• The expedition provides the unprecedented opportunity to sample life across a gradient of depths, temperatures, salinity, food supply, latitude and in places around the world that were formed, split, or united millions of years ago by the shifting of the Earth’s tectonic plates.
  • Five spots in oceans where expedition will go are:
    • Puerto Rico Trench(Atlantic Ocean)
    • South Sandwich Trench(Southern Ocean)
    • Java Trench(Indian Ocean)
    • Challenger Deep(Pacific Ocean)
    • Molloy Deep(Arctic Ocean)

DSV Limiting Factor

  • The expedition crew will use Deep Submergence Vehicle (DSV) Limiting Factor submarine for exploring the ocean deeps.
  • Limiting Factor is the only human-occupied vessel that can visit any place in oceans, at any depth, and from any properly-equipped ship.

Goals of the Mission

  • To collect samples which will be used in research involving effects of undersea seismic activity
  • Find deep-sea features and habitats using high-resolution multibeam sonar and learn about lives in those habitats
  • Discover how organisms survive in Hadalpelagic zones
  • Determine the organism’s’ role in each given ecosystem
  • Connect the Five Deeps through genetic differentiation of species found on the dives

Zones in the Ocean

  • Scientists have divided the ocean into five main layers. These layers, known as “zones”, extend from the surface to the most extreme depths.

Epipelagic Zone –

  • The surface layer of the ocean is known as the epipelagic zone.
  • It extends from the surface to 200 meters (656 feet).
  • It is also known as the sunlight zone because this is where most of the visible light exists.

Mesopelagic Zone 

  • Below the epipelagic zone is the mesopelagic zone, extending from 200 meters (656 feet) to 1,000 meters (3,281 feet).
  • The mesopelagic zone is sometimes referred to as the twilight zone or the midwater zone.
  • The light that penetrates to this depth is extremely faint.
  • Bioluminescent creatures (visible light produced by the creatures themselves) starts appearing in this zone.

Bathypelagic Zone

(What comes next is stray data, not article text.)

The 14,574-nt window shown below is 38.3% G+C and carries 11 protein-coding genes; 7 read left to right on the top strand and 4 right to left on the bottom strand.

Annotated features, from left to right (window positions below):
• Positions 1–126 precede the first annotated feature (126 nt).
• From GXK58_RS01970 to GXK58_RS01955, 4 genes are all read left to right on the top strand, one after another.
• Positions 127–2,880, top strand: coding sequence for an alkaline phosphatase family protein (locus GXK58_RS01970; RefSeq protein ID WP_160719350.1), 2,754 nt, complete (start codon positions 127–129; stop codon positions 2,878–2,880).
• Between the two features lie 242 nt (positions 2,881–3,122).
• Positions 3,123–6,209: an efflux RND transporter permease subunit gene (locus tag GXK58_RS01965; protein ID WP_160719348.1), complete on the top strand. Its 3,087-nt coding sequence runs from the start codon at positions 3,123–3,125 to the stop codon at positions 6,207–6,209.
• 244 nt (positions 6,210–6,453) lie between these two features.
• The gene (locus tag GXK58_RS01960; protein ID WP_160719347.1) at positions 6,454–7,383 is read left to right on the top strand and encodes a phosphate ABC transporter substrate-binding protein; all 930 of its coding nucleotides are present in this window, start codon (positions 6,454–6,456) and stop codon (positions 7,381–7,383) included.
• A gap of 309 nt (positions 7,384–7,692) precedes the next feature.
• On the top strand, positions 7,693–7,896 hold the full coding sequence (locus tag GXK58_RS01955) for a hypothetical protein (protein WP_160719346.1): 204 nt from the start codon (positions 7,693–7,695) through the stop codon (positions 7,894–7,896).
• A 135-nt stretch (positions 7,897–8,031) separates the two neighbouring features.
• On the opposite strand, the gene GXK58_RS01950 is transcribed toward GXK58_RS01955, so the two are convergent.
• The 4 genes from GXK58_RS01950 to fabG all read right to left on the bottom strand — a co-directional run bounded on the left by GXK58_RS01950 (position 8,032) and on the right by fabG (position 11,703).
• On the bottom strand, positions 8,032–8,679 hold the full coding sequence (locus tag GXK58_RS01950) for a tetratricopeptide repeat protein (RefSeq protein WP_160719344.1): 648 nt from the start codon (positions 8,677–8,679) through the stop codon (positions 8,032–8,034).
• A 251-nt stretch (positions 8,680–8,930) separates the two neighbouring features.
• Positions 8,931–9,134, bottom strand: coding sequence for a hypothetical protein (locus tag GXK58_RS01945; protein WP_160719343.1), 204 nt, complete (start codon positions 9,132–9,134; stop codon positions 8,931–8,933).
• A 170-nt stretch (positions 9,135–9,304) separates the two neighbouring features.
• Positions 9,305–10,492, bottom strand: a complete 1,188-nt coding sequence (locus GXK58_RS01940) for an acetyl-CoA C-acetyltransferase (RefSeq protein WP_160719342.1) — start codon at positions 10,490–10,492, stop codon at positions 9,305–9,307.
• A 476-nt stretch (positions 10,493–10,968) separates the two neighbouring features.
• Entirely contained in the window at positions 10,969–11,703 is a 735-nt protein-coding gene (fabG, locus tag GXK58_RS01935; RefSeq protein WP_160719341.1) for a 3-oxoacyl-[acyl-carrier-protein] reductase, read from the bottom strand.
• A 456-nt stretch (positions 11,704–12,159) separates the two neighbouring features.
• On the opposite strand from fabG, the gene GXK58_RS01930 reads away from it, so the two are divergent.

• This zone extends from 1,000 meters (3,281 feet) down to 4,000 meters (13,124 feet).
  • It is sometimes referred to as the midnight zone or the dark zone.

Abyssopelagic Zone –

  • It is also known as the abyssal zone or simply as the abyss.
  • It extends from 4,000 meters (13,124 feet) to 6,000 meters (19,686 feet).
  • The water temperature is near freezing, and there is no light at all.

Hadalpelagic Zone –

  • This layer extends from 6,000 meters (19,686 feet) to the bottom of the deepest parts of the ocean.
  • These areas are mostly found in deep water trenches and canyons.
  • The deepest point in the ocean is located in the Mariana Trench off the coast of Japan at 35,797 feet (10,911 meters).
  • The temperature of the water is just above freezing, and the pressure is 800 times as that on the surface.
  • In spite of the pressure and temperature, life can still be found here.

India’s Deep Ocean Mission

  • Union Ministry of Earth Sciences, Government of India has also launched a ‘Deep Ocean Mission’ for exploration of polymetallic nodules in Central Indian Ocean Basin.
  • Polymetallic nodules contain multiple metals like copper, nickel, cobalt, manganese, iron, lead, zinc, aluminum, silver, gold, and platinum etc. in variable constitutions and are precipitate of hot fluids from upwelling hot magma from the deep interior of the oceanic crust.
  • Of these, cobalt, copper, and nickel are of much importance and in great demand in India as cobalt is used extensively in medical treatment and nickel in batteries.
  • It will reduce India’s dependence on imports of cobalt and other rare earth metals.